5 ways you can protest the arts department being axed

Artists across Australia are speaking up to defend our sector disappearing in the latest public service shake-up.

Last week, the federal government announced that the Department of Arts and Communications would be folded into a ‘super department’ without arts in its name. The news has left artists and arts workers across Australia shocked and confused – and anxious that our needs and interests will be lost when our sector is subsumed into the new Department of Infrastructure, Transport, Regional Development and Communications.

Read: Disappearing arts department: politicians respond

For many, this change represents yet another way in which the arts have been devalued at a federal government level, alongside funding cuts and a lack of policy leadership.

But there are plenty of ways you can speak up if you’re not happy with the change. Here are five.

1. Write to your local member

An easy way to register your dissent is to contact your local member of parliament. You can find your federal electorate through the AEC website and then look up your local member’s contact details here.

You might like to focus on how this decision will affect you personally as an artist, arts worker or art lover, as well as highlighting the importance of the arts to society at large.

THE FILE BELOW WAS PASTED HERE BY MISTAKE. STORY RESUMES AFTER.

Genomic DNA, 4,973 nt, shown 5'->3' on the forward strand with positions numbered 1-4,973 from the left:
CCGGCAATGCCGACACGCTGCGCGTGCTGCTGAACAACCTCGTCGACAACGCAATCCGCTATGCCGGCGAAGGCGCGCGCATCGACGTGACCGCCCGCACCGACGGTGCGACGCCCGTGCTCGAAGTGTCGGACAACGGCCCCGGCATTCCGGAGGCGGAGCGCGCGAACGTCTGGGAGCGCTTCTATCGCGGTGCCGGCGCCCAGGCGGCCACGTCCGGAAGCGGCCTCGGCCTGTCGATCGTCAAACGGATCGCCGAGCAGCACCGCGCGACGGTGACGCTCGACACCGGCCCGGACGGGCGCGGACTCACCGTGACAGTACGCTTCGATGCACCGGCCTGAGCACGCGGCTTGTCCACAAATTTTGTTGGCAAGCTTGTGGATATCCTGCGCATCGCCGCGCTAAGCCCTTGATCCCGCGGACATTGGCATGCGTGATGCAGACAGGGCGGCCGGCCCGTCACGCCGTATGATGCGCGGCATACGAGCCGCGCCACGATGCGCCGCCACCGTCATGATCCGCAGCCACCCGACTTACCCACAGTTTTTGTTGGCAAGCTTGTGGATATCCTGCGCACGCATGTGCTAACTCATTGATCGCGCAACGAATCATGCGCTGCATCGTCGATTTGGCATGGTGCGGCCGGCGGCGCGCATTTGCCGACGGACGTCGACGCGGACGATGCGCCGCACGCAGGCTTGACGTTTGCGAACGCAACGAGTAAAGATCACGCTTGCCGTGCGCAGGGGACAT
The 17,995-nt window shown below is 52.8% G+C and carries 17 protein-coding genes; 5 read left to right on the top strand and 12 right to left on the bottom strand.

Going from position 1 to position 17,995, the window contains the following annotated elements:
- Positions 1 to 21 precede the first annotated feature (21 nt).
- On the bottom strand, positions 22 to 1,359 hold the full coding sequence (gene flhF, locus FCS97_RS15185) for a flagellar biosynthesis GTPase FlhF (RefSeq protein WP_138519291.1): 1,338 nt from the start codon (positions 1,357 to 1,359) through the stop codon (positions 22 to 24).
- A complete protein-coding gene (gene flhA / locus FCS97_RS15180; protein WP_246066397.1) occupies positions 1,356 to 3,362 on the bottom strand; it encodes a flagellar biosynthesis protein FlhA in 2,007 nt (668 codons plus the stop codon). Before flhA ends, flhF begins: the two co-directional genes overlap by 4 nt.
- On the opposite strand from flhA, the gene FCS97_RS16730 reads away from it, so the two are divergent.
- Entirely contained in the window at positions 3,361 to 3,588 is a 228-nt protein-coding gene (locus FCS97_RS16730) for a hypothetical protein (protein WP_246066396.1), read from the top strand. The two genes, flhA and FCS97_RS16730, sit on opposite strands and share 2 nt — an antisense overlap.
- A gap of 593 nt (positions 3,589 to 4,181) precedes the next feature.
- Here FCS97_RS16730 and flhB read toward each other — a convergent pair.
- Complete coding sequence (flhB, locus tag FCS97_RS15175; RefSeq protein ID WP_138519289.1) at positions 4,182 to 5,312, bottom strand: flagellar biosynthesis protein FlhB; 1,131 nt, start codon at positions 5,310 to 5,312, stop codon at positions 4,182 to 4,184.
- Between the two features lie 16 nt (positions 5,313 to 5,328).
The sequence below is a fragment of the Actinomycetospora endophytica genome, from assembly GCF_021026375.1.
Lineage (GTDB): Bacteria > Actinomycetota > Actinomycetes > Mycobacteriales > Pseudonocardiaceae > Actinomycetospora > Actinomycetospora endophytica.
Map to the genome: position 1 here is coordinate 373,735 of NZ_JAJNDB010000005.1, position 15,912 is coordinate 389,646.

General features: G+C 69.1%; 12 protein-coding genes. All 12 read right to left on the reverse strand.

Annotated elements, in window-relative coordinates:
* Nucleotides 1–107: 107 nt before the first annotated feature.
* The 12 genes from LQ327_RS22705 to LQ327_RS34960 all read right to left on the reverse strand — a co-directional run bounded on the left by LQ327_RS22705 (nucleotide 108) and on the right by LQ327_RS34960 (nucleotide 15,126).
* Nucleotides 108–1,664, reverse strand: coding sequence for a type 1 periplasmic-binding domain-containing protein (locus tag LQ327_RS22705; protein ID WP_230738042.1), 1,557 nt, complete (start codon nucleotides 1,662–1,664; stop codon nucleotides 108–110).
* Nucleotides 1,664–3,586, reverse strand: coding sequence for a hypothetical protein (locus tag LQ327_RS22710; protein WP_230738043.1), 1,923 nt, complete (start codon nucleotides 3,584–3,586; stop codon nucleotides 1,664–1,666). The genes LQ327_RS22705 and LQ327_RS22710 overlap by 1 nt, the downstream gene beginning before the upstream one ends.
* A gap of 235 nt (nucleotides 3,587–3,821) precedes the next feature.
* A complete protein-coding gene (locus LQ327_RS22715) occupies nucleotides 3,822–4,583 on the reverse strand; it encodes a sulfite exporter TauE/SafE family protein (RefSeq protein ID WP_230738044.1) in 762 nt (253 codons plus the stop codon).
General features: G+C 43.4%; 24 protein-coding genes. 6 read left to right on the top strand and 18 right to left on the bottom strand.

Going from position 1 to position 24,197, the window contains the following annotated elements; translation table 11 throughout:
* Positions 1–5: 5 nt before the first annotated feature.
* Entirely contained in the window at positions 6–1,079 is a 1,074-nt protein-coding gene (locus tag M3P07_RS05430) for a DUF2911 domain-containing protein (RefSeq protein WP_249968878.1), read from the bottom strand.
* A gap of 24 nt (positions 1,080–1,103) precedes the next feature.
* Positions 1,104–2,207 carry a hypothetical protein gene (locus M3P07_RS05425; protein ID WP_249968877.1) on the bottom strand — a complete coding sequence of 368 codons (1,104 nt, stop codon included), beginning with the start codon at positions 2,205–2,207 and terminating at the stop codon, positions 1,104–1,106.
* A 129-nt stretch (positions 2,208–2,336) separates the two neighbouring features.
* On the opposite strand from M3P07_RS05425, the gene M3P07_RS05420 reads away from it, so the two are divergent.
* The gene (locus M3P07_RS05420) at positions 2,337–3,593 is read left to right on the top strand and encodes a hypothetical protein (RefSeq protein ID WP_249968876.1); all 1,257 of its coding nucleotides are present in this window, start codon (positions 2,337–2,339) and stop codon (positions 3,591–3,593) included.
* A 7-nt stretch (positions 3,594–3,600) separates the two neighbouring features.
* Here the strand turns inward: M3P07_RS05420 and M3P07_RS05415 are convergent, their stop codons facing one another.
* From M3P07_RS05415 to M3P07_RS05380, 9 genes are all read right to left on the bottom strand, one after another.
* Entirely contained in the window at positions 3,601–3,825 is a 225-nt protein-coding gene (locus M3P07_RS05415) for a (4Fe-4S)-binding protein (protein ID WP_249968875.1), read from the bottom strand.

Some possible talking points:

  • Art and culture is a fundamental right, an expression of our shared humanity, and a powerful lens for a society to understand itself.
  • The arts play a vital role in shaping our national identity and facilitating national dialogue.
  • The arts bring significant benefits for health, wellbeing, and social cohesion.
  • The value and importance of the arts extends far beyond its economic footprint, but the arts sector is also a substantial industry, with cultural and creative activity contributing over $100 billion to the Australian economy each year.

Remember to include your full name, your address as it appears on the electoral roll, and your contact details. If you write a letter or email, it might be worth following up with a phone call.

2. Organise

Our tight-knit community is one of the most powerful weapons we have as artists. As well as taking action individually, get together with other creatives to think about what you can do collectively, whether it’s issuing a joint statement on behalf of creators in a particular field of practice, or converging on an MP’s office to stage a piece of performance art.

3. Sign a petition

There are several different online petitions circulating about this issue, but currently the one that seems to have the most traction is a change.org petition that’s gathered more than 17,000 signatures.

4. Make noise on social media

Talk about the issue on social media and share how this impacts you and the organisations you work with. Use the hashtags #SaveTheArts and #InvisibleArts.

5. Tell your audience

A tremendous number of Australians engage with the arts every day: according to the Australia Council’s National Arts Participation Survey, 98% of Australians engage with the arts, and a growing proportion of the public sees the positive impact that the arts have on innovation, wellbeing, and shaping Australian identity. You can bring your audience into these conversations about the place of the arts in Australia, whether at live events or over social media, and encourage them to join the campaign to keep arts visible at a federal government level.

Staff writer
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